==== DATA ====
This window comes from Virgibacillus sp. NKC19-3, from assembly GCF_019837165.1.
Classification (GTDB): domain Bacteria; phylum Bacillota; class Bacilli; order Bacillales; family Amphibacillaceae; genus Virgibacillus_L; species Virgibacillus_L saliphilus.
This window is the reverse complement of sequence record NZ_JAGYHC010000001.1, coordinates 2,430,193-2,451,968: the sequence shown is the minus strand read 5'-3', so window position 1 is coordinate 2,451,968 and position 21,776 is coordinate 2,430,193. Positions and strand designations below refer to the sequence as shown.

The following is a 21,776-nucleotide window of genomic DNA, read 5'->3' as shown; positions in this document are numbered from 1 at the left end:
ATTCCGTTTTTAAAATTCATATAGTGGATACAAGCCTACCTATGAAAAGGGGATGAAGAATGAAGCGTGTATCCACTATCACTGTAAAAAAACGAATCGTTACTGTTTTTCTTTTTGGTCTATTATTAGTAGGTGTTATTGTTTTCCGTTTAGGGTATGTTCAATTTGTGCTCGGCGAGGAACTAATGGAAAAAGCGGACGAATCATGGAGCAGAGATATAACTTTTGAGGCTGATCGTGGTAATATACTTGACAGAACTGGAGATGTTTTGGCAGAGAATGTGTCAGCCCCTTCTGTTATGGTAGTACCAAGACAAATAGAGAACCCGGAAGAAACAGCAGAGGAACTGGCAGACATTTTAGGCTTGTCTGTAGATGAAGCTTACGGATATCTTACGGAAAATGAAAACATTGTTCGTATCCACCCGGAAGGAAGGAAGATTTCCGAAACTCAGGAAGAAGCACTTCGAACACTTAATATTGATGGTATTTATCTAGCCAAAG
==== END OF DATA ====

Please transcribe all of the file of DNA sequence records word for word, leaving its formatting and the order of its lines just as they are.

This window comes from Virgibacillus sp. NKC19-3, from assembly GCF_019837165.1.
Classification (GTDB): domain Bacteria; phylum Bacillota; class Bacilli; order Bacillales; family Amphibacillaceae; genus Virgibacillus_L; species Virgibacillus_L saliphilus.
This window is the reverse complement of sequence record NZ_JAGYHC010000001.1, coordinates 2,430,193-2,451,968: the sequence shown is the minus strand read 5'-3', so window position 1 is coordinate 2,451,968 and position 21,776 is coordinate 2,430,193. Positions and strand designations below refer to the sequence as shown.

The following is a 21,776-nucleotide window of genomic DNA, read 5'->3' as shown; positions in this document are numbered from 1 at the left end:
ATTCCGTTTTTAAAATTCATATAGTGGATACAAGCCTACCTATGAAAAGGGGATGAAGAATGAAGCGTGTATCCACTATCACTGTAAAAAAACGAATCGTTACTGTTTTTCTTTTTGGTCTATTATTAGTAGGTGTTATTGTTTTCCGTTTAGGGTATGTTCAATTTGTGCTCGGCGAGGAACTAATGGAAAAAGCGGACGAATCATGGAGCAGAGATATAACTTTTGAGGCTGATCGTGGTAATATACTTGACAGAACTGGAGATGTTTTGGCAGAGAATGTGTCAGCCCCTTCTGTTATGGTAGTACCAAGACAAATAGAGAACCCGGAAGAAACAGCAGAGGAACTGGCAGACATTTTAGGCTTGTCTGTAGATGAAGCTTACGGATATCTTACGGAAAATGAAAACATTGTTCGTATCCACCCGGAAGGAAGGAAGATTTCCGAAACTCAGGAAGAAGCACTTCGAACACTTAATATTGATGGTATTTATCTAGCCAAAG